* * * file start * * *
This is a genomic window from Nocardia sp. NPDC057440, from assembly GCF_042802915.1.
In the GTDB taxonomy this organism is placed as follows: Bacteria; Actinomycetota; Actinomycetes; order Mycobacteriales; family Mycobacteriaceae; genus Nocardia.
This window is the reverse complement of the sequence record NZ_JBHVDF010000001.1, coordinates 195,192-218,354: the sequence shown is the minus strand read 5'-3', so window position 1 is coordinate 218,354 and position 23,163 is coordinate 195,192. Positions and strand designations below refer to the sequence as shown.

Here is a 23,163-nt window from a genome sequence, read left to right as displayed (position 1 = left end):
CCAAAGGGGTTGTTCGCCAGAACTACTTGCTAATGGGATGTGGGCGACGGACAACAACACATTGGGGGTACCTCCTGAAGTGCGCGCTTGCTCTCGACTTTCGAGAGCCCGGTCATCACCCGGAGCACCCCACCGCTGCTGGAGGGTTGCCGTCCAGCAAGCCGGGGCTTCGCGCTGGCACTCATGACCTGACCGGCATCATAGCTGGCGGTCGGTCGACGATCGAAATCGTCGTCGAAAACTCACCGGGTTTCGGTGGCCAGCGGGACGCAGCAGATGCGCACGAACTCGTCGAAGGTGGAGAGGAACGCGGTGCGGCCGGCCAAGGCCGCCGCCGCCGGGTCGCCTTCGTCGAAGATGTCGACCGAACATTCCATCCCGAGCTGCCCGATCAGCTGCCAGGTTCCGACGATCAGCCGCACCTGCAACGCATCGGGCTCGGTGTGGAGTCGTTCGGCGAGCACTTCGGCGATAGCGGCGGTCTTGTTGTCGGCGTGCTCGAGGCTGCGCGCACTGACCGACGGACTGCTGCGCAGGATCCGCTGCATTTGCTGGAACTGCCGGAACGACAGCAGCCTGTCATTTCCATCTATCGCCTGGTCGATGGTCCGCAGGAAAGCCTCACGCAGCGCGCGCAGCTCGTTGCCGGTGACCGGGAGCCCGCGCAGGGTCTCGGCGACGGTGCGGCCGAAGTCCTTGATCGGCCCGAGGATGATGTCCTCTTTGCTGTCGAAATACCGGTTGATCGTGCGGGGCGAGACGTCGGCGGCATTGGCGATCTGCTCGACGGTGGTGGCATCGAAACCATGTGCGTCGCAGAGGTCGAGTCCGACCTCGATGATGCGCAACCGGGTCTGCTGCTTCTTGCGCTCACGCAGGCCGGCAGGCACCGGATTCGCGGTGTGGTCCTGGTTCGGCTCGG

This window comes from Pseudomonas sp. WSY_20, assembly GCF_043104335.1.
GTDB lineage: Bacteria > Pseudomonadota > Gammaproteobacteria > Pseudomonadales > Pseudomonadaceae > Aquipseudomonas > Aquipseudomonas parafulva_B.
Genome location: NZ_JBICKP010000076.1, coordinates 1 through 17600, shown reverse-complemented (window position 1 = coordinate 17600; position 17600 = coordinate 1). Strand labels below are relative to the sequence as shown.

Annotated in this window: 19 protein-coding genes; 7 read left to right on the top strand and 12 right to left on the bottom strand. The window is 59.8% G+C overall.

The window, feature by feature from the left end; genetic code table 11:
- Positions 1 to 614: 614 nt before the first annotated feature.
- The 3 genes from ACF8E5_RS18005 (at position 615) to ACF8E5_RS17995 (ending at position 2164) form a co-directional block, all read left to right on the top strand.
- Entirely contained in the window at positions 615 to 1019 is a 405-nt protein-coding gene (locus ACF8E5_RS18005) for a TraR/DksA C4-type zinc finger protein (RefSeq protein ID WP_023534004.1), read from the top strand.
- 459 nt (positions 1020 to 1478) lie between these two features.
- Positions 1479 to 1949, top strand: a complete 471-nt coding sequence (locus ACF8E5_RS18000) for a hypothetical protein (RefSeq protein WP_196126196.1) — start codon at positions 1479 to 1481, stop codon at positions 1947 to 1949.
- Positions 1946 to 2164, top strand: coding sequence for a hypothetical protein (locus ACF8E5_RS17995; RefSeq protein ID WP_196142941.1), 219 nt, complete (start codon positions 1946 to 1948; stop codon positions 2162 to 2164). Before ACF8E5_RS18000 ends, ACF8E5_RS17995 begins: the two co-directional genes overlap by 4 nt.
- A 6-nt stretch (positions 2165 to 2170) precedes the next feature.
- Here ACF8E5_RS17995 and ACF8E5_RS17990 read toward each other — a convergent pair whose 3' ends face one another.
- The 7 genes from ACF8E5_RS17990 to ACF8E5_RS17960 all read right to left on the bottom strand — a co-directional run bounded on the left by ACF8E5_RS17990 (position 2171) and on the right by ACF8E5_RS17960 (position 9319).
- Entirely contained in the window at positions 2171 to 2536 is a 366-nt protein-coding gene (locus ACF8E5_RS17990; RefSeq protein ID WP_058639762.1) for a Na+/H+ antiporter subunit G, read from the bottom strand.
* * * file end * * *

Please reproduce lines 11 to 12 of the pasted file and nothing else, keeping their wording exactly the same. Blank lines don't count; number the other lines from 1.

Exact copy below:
- Positions 1 to 614: 614 nt before the first annotated feature.
- The 3 genes from ACF8E5_RS18005 (at position 615) to ACF8E5_RS17995 (ending at position 2164) form a co-directional block, all read left to right on the top strand.